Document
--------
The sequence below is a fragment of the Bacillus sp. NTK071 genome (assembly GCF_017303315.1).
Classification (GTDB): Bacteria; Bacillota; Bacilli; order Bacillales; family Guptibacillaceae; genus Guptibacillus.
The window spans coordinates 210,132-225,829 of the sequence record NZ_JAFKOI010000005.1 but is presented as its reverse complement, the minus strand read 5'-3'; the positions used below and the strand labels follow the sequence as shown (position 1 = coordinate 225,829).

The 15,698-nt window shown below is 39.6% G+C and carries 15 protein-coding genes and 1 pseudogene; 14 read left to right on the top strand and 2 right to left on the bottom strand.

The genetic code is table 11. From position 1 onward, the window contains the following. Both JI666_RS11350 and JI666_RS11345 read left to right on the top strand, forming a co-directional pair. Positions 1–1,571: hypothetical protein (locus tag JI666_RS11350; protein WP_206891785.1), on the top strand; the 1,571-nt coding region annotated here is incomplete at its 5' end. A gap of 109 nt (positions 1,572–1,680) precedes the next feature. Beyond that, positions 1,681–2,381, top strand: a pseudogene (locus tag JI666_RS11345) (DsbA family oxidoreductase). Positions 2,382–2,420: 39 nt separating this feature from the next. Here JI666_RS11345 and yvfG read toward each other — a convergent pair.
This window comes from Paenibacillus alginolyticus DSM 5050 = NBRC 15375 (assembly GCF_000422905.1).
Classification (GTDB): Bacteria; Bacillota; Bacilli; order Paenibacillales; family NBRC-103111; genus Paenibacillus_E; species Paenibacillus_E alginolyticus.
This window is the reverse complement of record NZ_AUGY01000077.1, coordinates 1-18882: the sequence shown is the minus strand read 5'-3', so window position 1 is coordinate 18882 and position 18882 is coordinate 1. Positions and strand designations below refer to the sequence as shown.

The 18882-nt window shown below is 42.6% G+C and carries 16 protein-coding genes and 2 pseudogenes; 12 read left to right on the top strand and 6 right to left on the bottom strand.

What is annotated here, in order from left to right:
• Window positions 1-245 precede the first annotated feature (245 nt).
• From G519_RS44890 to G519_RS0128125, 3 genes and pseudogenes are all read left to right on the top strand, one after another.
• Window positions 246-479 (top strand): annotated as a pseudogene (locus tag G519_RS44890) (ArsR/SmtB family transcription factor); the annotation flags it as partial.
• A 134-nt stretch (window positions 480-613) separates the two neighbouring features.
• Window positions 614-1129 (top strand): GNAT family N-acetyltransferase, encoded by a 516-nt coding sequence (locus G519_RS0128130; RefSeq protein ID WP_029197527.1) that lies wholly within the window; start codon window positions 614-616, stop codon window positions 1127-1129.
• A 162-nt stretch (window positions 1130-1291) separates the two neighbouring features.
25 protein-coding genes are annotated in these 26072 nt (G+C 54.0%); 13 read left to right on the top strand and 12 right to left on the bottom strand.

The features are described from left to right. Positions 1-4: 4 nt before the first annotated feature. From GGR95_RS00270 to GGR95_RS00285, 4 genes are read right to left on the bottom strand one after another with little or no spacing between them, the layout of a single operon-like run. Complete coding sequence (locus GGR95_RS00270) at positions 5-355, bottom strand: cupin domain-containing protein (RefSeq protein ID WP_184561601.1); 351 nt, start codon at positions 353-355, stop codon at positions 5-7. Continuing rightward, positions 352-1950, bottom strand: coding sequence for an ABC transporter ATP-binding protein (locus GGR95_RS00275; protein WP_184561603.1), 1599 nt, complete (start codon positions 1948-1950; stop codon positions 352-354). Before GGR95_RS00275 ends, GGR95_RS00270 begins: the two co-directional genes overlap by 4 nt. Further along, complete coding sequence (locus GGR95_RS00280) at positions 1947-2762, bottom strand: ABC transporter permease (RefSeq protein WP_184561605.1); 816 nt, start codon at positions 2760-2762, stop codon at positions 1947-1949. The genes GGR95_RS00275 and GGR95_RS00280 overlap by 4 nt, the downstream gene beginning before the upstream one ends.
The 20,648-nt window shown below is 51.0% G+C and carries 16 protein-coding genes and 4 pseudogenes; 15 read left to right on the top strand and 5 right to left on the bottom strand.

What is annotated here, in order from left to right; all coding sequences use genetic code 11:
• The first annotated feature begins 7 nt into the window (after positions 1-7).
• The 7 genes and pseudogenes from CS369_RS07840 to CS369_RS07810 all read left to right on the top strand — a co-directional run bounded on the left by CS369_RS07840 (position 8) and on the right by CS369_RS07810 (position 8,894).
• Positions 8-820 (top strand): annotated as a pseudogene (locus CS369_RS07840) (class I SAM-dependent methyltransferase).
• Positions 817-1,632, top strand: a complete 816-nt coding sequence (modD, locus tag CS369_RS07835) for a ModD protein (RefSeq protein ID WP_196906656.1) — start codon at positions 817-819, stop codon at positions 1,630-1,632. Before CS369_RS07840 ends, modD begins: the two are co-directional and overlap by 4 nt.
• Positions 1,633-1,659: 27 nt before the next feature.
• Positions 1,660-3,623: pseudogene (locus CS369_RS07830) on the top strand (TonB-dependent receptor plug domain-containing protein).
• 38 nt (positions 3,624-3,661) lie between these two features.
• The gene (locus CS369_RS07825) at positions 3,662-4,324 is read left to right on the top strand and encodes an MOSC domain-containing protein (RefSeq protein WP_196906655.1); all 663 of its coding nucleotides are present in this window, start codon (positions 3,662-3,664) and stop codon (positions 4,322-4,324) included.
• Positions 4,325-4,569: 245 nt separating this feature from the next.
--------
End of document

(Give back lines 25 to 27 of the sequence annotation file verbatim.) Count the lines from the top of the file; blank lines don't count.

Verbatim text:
• Positions 1,633-1,659: 27 nt before the next feature.
• Positions 1,660-3,623: pseudogene (locus CS369_RS07830) on the top strand (TonB-dependent receptor plug domain-containing protein).
• 38 nt (positions 3,624-3,661) lie between these two features.